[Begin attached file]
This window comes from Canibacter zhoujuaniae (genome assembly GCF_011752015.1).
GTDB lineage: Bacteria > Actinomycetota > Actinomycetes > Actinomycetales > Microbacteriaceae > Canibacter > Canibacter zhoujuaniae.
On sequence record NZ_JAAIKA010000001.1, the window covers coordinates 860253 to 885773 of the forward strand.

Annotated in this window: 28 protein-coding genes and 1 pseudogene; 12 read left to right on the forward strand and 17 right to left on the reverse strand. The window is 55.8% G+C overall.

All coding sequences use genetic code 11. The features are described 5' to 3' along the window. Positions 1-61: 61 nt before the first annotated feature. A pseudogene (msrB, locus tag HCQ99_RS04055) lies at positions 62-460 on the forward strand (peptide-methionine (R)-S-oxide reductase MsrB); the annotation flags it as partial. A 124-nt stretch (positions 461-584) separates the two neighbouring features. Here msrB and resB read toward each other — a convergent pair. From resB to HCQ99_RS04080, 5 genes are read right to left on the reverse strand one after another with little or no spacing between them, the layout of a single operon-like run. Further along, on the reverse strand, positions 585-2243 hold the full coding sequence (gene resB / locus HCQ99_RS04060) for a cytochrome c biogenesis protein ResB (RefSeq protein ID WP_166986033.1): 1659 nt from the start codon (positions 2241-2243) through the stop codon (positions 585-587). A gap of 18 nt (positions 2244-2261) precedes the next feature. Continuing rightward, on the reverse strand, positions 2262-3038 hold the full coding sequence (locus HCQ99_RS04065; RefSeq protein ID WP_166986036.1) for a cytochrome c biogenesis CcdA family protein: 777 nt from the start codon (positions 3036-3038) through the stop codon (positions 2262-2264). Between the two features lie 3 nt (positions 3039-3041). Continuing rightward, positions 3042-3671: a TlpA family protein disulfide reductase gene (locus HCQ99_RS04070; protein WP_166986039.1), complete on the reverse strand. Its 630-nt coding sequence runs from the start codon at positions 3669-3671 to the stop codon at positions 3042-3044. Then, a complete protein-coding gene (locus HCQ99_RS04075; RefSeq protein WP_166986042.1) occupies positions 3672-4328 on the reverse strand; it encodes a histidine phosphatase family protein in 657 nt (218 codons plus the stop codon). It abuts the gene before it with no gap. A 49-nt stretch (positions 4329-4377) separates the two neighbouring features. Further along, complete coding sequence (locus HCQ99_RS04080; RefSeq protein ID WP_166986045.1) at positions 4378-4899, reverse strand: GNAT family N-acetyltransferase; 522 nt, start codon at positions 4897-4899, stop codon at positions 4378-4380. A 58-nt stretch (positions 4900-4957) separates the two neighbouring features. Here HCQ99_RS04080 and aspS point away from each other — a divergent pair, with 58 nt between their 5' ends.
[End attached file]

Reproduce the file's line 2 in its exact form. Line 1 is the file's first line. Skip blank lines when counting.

GTDB lineage: Bacteria > Actinomycetota > Actinomycetes > Actinomycetales > Microbacteriaceae > Canibacter > Canibacter zhoujuaniae.